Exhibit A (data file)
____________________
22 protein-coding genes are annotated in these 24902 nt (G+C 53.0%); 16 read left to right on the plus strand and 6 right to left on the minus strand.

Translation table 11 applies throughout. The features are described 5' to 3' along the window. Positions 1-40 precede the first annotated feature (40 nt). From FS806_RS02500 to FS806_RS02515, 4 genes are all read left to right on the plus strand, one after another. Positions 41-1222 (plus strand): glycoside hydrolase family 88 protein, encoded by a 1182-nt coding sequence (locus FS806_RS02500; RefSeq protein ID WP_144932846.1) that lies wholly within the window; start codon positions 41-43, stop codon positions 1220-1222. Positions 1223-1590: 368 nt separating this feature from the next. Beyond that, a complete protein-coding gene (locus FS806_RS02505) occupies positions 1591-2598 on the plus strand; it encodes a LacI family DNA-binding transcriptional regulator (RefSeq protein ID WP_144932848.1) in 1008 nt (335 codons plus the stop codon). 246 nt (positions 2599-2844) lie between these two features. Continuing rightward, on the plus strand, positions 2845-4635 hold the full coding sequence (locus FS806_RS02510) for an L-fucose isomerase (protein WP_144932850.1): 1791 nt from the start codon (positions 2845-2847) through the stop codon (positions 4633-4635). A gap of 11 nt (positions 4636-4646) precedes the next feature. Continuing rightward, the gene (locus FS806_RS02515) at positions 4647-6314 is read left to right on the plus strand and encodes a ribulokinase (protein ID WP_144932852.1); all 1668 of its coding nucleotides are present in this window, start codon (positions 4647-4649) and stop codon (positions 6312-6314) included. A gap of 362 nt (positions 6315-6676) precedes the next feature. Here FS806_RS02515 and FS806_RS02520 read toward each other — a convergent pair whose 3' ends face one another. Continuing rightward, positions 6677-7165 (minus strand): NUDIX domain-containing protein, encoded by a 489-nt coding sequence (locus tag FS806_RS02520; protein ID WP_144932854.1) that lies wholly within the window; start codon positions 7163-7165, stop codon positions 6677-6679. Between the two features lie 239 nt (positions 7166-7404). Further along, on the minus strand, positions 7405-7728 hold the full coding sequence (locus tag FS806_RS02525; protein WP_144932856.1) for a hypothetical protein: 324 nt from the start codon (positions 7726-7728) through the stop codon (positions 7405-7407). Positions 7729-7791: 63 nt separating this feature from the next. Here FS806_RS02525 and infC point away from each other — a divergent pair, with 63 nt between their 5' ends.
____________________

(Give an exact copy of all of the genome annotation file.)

22 protein-coding genes are annotated in these 24902 nt (G+C 53.0%); 16 read left to right on the plus strand and 6 right to left on the minus strand.

Translation table 11 applies throughout. The features are described 5' to 3' along the window. Positions 1-40 precede the first annotated feature (40 nt). From FS806_RS02500 to FS806_RS02515, 4 genes are all read left to right on the plus strand, one after another. Positions 41-1222 (plus strand): glycoside hydrolase family 88 protein, encoded by a 1182-nt coding sequence (locus FS806_RS02500; RefSeq protein ID WP_144932846.1) that lies wholly within the window; start codon positions 41-43, stop codon positions 1220-1222. Positions 1223-1590: 368 nt separating this feature from the next. Beyond that, a complete protein-coding gene (locus FS806_RS02505) occupies positions 1591-2598 on the plus strand; it encodes a LacI family DNA-binding transcriptional regulator (RefSeq protein ID WP_144932848.1) in 1008 nt (335 codons plus the stop codon). 246 nt (positions 2599-2844) lie between these two features. Continuing rightward, on the plus strand, positions 2845-4635 hold the full coding sequence (locus FS806_RS02510) for an L-fucose isomerase (protein WP_144932850.1): 1791 nt from the start codon (positions 2845-2847) through the stop codon (positions 4633-4635). A gap of 11 nt (positions 4636-4646) precedes the next feature. Continuing rightward, the gene (locus FS806_RS02515) at positions 4647-6314 is read left to right on the plus strand and encodes a ribulokinase (protein ID WP_144932852.1); all 1668 of its coding nucleotides are present in this window, start codon (positions 4647-4649) and stop codon (positions 6312-6314) included. A gap of 362 nt (positions 6315-6676) precedes the next feature. Here FS806_RS02515 and FS806_RS02520 read toward each other — a convergent pair whose 3' ends face one another. Continuing rightward, positions 6677-7165 (minus strand): NUDIX domain-containing protein, encoded by a 489-nt coding sequence (locus tag FS806_RS02520; protein ID WP_144932854.1) that lies wholly within the window; start codon positions 7163-7165, stop codon positions 6677-6679. Between the two features lie 239 nt (positions 7166-7404). Further along, on the minus strand, positions 7405-7728 hold the full coding sequence (locus tag FS806_RS02525; protein WP_144932856.1) for a hypothetical protein: 324 nt from the start codon (positions 7726-7728) through the stop codon (positions 7405-7407). Positions 7729-7791: 63 nt separating this feature from the next. Here FS806_RS02525 and infC point away from each other — a divergent pair, with 63 nt between their 5' ends.